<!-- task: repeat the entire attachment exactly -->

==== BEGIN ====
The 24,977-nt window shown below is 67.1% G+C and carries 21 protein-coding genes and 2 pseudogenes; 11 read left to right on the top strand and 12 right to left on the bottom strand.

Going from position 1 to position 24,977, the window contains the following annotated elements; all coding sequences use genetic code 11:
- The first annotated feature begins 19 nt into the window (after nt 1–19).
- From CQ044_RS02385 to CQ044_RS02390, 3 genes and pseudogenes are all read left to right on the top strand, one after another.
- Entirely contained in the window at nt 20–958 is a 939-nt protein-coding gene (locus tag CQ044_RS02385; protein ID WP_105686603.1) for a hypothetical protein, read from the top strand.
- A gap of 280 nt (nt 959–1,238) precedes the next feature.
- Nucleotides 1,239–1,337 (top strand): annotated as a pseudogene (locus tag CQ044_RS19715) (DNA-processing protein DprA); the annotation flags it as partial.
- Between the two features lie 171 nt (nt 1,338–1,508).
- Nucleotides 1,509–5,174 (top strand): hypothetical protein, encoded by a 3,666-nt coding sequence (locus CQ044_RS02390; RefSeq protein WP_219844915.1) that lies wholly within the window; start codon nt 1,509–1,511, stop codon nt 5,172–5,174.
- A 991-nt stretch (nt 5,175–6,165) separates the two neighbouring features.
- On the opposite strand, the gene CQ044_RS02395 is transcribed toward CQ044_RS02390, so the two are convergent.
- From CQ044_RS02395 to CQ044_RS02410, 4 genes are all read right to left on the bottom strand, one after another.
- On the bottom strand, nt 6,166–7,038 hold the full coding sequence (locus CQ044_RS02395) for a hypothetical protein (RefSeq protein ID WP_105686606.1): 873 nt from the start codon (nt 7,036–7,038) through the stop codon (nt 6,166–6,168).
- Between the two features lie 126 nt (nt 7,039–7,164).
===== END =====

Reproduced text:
The 24,977-nt window shown below is 67.1% G+C and carries 21 protein-coding genes and 2 pseudogenes; 11 read left to right on the top strand and 12 right to left on the bottom strand.

Going from position 1 to position 24,977, the window contains the following annotated elements; all coding sequences use genetic code 11:
- The first annotated feature begins 19 nt into the window (after nt 1–19).
- From CQ044_RS02385 to CQ044_RS02390, 3 genes and pseudogenes are all read left to right on the top strand, one after another.
- Entirely contained in the window at nt 20–958 is a 939-nt protein-coding gene (locus tag CQ044_RS02385; protein ID WP_105686603.1) for a hypothetical protein, read from the top strand.
- A gap of 280 nt (nt 959–1,238) precedes the next feature.
- Nucleotides 1,239–1,337 (top strand): annotated as a pseudogene (locus tag CQ044_RS19715) (DNA-processing protein DprA); the annotation flags it as partial.
- Between the two features lie 171 nt (nt 1,338–1,508).
- Nucleotides 1,509–5,174 (top strand): hypothetical protein, encoded by a 3,666-nt coding sequence (locus CQ044_RS02390; RefSeq protein WP_219844915.1) that lies wholly within the window; start codon nt 1,509–1,511, stop codon nt 5,172–5,174.
- A 991-nt stretch (nt 5,175–6,165) separates the two neighbouring features.
- On the opposite strand, the gene CQ044_RS02395 is transcribed toward CQ044_RS02390, so the two are convergent.
- From CQ044_RS02395 to CQ044_RS02410, 4 genes are all read right to left on the bottom strand, one after another.
- On the bottom strand, nt 6,166–7,038 hold the full coding sequence (locus CQ044_RS02395) for a hypothetical protein (RefSeq protein ID WP_105686606.1): 873 nt from the start codon (nt 7,036–7,038) through the stop codon (nt 6,166–6,168).
- Between the two features lie 126 nt (nt 7,039–7,164).